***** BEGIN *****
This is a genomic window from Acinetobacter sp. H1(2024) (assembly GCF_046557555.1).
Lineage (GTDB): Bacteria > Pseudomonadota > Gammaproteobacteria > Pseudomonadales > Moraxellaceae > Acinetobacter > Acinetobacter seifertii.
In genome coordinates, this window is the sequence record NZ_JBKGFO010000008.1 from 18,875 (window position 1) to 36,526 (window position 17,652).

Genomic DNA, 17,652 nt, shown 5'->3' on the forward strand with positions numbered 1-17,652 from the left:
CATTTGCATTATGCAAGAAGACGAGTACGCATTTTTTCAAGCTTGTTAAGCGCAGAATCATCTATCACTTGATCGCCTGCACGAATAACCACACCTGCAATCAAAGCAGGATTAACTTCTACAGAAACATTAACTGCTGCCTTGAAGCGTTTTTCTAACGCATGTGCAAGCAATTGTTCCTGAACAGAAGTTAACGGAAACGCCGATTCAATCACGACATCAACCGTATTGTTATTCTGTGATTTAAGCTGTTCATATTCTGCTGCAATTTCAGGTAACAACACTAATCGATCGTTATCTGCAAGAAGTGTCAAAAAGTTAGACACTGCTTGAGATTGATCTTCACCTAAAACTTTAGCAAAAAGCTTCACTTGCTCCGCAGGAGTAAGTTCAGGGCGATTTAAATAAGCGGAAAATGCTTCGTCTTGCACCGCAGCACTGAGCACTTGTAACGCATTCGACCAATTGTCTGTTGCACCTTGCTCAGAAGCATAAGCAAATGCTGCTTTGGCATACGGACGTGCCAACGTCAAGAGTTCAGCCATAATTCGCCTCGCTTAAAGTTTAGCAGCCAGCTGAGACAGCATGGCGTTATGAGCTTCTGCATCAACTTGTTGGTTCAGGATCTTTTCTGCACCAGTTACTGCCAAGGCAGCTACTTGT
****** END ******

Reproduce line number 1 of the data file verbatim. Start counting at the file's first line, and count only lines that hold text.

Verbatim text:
This is a genomic window from Acinetobacter sp. H1(2024) (assembly GCF_046557555.1).